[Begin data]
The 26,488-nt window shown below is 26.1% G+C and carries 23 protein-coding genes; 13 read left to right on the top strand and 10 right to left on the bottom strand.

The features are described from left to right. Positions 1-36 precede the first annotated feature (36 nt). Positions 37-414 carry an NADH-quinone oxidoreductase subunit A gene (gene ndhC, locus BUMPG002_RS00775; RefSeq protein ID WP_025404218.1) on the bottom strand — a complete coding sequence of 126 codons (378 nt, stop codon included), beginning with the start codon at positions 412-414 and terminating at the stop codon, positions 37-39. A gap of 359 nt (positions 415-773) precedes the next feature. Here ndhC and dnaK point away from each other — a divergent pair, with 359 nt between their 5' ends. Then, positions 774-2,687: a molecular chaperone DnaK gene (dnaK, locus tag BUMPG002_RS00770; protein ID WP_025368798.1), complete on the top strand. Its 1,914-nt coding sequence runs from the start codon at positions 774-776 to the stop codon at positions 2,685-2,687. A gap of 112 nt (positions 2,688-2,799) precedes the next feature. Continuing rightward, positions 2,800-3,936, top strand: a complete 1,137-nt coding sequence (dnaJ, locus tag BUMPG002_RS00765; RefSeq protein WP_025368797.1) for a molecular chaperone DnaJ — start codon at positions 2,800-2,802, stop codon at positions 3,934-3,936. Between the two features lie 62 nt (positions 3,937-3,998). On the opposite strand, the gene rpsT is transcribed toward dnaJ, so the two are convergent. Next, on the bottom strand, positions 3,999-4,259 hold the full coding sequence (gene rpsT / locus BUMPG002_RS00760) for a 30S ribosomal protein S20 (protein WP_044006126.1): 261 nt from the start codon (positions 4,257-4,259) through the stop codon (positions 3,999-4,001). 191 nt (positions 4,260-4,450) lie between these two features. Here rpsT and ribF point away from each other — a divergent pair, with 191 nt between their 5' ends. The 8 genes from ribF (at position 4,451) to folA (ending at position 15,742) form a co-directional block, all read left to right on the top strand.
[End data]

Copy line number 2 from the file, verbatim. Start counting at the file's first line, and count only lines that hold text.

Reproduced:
The features are described from left to right. Positions 1-36 precede the first annotated feature (36 nt). Positions 37-414 carry an NADH-quinone oxidoreductase subunit A gene (gene ndhC, locus BUMPG002_RS00775; RefSeq protein ID WP_025404218.1) on the bottom strand — a complete coding sequence of 126 codons (378 nt, stop codon included), beginning with the start codon at positions 412-414 and terminating at the stop codon, positions 37-39. A gap of 359 nt (positions 415-773) precedes the next feature. Here ndhC and dnaK point away from each other — a divergent pair, with 359 nt between their 5' ends. Then, positions 774-2,687: a molecular chaperone DnaK gene (dnaK, locus tag BUMPG002_RS00770; protein ID WP_025368798.1), complete on the top strand. Its 1,914-nt coding sequence runs from the start codon at positions 774-776 to the stop codon at positions 2,685-2,687. A gap of 112 nt (positions 2,688-2,799) precedes the next feature. Continuing rightward, positions 2,800-3,936, top strand: a complete 1,137-nt coding sequence (dnaJ, locus tag BUMPG002_RS00765; RefSeq protein WP_025368797.1) for a molecular chaperone DnaJ — start codon at positions 2,800-2,802, stop codon at positions 3,934-3,936. Between the two features lie 62 nt (positions 3,937-3,998). On the opposite strand, the gene rpsT is transcribed toward dnaJ, so the two are convergent. Next, on the bottom strand, positions 3,999-4,259 hold the full coding sequence (gene rpsT / locus BUMPG002_RS00760) for a 30S ribosomal protein S20 (protein WP_044006126.1): 261 nt from the start codon (positions 4,257-4,259) through the stop codon (positions 3,999-4,001). 191 nt (positions 4,260-4,450) lie between these two features. Here rpsT and ribF point away from each other — a divergent pair, with 191 nt between their 5' ends. The 8 genes from ribF (at position 4,451) to folA (ending at position 15,742) form a co-directional block, all read left to right on the top strand.